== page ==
A few months back, the Baltimore Ravens' Brendon Ayanbadejo, an outspoken advocate for LGBT rights, told USA Today that he thought the first player in the three major sports to out himself would be a baseball player: "The religious roots are a lot deeper in basketball and football. With that being said, I think baseball players are more open-minded."
What Ayanbadejo didn't know was that one baseball player already had. This week's coming out by NBA player Jason Collins is momentous, but the Jackie Robinson of gay rights was Glenn Burke, who played for the Los Angeles Dodgers and Oakland A's from 1976 to 1979. He tried to change sports culture three decades ago—but back then, unlike now, sports culture wasn't ready for a change.
Burke made no secret of his sexual orientation to the Dodgers front office, his teammates, or friends in either league. He also talked freely with sportswriters, though all of them ended up shaking their heads and telling him they couldn't write that in their papers. Burke was so open about his sexuality that the Dodgers tried to talk him into participating in a sham marriage. (He wrote in his autobiography that the team offered him $75,000 to go along with the ruse.) He refused. In a bit of irony that would seem farcical if it wasn't so tragic, one of the Dodgers who tried to talk Burke into getting "married," was his manager, Tommy Lasorda, whose son Tom Jr. died from AIDS complications in 1991. To this day, Lasorda Sr. refuses to acknowledge his son's homosexuality.
Burke, who also died of AIDS-related causes in 1995, came out to the world outside baseball in a 1982 article for Inside Sports and even followed it up shortly after with an appearance on The Today Show with Bryant Gumbel. But his story was greeted by the rest of the news media and the baseball establishment, including Burke's former teammates and baseball commissioner Bowie Kuhn, with silence. Even his superb autobiography, Out at Home, which published the year he died, failed to stir open conversation about homosexuality in sports. Practically no one in the sports-writing community would acknowledge that Burke was gay or report stories that followed up on his admission.
He told People magazine while promoting his book in 1995, "My mission as a gay ballplayer was the breaking of a stereotype ... I think it worked ... They can't ever say now that a gay man can't play in the majors, because I'm a gay man and I made it."
And yet Burke is remembered less today as a pioneer for gay rights and more as the man who, along with Dusty Baker, invented the "high five."
The media in general and the sports media in particular found Burke's homosexuality an inconvenient truth. He told People, "I think everyone just pretended not to hear me. It just wasn't a story they were ready to hear."
Eighteen years later they still haven't heard him. An outstanding documentary, Out: The Glenn Burke Story by Bay Area filmmakers Doug Harris and Sean Maddison, was released in 2010 but remains little seen. If the film had been shown on ESPN, Burke might have finally gotten the credit he deserved. Jamie Lee Curtis, who bought the film rights to Burke's book years ago, now hopes, in the wake of Collins's revelations, to get a feature film on Burke into production.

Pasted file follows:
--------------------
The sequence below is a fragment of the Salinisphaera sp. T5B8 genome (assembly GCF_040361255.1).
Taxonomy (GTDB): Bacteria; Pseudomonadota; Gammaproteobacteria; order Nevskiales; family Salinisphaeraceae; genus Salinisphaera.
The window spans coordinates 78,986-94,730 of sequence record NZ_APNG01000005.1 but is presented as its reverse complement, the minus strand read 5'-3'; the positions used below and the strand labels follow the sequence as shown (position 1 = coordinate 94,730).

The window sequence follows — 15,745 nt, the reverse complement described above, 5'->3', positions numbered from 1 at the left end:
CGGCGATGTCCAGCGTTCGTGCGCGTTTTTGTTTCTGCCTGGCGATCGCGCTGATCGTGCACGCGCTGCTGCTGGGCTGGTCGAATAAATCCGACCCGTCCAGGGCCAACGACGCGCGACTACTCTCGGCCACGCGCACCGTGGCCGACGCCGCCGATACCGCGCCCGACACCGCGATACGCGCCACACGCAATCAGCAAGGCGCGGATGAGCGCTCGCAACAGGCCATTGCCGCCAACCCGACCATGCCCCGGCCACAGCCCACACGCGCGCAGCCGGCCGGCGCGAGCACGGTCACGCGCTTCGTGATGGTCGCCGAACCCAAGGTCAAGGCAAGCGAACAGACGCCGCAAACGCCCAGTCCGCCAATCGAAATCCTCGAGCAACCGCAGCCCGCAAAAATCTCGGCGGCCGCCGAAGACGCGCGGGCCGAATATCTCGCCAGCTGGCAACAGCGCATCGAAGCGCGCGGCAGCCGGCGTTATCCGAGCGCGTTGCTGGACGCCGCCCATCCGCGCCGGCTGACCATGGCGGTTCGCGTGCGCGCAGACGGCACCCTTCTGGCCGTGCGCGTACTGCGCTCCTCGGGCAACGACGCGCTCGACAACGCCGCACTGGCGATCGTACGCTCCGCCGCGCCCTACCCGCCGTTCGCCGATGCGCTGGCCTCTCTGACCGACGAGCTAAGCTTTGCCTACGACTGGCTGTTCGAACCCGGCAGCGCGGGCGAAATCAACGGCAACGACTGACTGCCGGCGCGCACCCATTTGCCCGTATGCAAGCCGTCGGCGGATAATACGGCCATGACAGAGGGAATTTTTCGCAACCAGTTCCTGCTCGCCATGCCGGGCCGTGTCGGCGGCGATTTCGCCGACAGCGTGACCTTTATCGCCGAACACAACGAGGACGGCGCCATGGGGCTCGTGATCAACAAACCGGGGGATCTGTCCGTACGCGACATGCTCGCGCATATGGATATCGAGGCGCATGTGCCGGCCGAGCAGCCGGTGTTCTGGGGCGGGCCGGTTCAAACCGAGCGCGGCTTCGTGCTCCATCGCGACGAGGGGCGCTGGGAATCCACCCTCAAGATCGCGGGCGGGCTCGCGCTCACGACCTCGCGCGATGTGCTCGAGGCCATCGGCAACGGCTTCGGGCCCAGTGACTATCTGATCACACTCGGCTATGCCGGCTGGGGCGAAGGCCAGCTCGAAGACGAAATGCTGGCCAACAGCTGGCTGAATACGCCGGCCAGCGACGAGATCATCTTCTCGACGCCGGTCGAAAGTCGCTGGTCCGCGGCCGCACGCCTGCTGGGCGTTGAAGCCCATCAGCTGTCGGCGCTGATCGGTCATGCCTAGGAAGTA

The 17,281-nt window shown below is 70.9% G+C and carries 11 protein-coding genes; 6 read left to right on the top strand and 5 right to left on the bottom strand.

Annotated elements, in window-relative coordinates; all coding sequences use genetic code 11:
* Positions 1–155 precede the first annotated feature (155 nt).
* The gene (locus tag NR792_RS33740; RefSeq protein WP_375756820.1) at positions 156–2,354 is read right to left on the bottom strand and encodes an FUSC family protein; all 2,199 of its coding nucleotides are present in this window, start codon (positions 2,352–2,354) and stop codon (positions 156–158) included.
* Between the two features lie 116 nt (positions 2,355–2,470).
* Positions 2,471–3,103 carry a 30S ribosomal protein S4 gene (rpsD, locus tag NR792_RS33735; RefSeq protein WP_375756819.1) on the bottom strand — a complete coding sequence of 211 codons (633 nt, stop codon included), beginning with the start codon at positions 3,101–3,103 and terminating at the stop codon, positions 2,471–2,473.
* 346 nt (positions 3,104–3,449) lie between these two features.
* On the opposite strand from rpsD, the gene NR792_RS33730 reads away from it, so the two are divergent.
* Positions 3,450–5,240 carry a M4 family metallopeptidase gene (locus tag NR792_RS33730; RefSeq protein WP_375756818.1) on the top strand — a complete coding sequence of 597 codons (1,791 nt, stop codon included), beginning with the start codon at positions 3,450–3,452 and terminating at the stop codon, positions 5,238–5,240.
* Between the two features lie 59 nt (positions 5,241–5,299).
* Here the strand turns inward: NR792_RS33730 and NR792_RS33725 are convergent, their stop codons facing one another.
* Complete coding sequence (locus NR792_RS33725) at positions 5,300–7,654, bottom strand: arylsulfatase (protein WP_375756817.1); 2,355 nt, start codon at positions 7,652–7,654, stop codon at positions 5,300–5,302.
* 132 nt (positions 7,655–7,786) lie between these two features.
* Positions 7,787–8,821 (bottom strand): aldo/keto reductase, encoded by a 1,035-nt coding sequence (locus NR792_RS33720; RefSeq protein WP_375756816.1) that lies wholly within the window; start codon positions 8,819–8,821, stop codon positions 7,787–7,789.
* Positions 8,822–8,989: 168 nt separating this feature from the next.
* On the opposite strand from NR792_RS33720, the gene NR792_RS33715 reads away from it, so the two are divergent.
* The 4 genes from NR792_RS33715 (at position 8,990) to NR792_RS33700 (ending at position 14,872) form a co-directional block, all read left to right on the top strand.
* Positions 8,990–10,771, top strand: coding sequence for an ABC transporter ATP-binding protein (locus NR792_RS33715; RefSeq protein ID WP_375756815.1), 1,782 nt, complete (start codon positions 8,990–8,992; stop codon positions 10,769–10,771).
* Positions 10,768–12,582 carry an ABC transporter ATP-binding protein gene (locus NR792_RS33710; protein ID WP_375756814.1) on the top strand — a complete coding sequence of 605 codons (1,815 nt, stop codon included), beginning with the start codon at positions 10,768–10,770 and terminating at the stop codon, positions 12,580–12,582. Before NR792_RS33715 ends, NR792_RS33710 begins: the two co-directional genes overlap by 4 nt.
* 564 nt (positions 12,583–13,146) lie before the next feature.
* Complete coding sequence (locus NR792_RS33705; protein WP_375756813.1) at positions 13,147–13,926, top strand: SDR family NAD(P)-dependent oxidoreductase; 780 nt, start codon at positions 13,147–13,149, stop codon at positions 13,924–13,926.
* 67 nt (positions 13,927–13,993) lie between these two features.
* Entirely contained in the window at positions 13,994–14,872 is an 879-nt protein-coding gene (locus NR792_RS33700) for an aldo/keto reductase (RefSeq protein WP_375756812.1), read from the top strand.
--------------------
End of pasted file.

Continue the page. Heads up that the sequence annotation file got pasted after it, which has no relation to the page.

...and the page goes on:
And yet Burke is remembered less today as a pioneer for gay rights and more as the man who, along with Dusty Baker, invented the "high five." He told 'People,' "I think everyone just pretended not to hear me. It just wasn't a story they were ready to hear."
Jackie Robinson changed American society forever; Robinson, an officer in the Army during World War II, was no doubt in large part responsible for Harry Truman's decision to integrate the military in 1948. Collins's coming out, courageous as it is, isn't so much a breaker of barriers as much as an acknowledgement that the barriers have already been broken. From here on in, it's merely a question of how many athletes will be coming out and in which sports, such as the NFL and NHL, and even in college sports.
But Burke's tale shows why it's good that there's been so much media attention to Collins's announcement. Moments like these are when people should speak up, should pay attention, or else more change won't happen.
If early tweets and quotes from Kobe Bryant and others are any indication, NBA players are lined up in support of Collins. But the real key will be how much support athletes get from those in charge. Without immediate and open statements from league officials, gay athletes will fear cheap shots from opponents, being shunned by teammates, and being traded or even cut by their teams. A strong stance by the heads of the major sports would go a long way to assure them. NBA Commissioner David Stern's strong statement set the example: "....we are proud he has assumed the leadership mantle on this very important issue."
NFL Commissioner Roger Goodell, MLB Commissioner Bud Selig, and the NHL's Gary Bettman have already waited too long to check in. So have the officials of the National Collegiate Athletic Association. Are they pretending that they don't know that they have gay athletes in their leagues? And while we're waiting for the pro leagues to make their official statements, how about the heads of the players' unions stepping up to the mic? What people say now will matter for a long time. If Bowie Kuhn had come out in support of Glenn Burke in 1982, we might not have been necessary for Jason Collins to tell his story to a national magazine this week.
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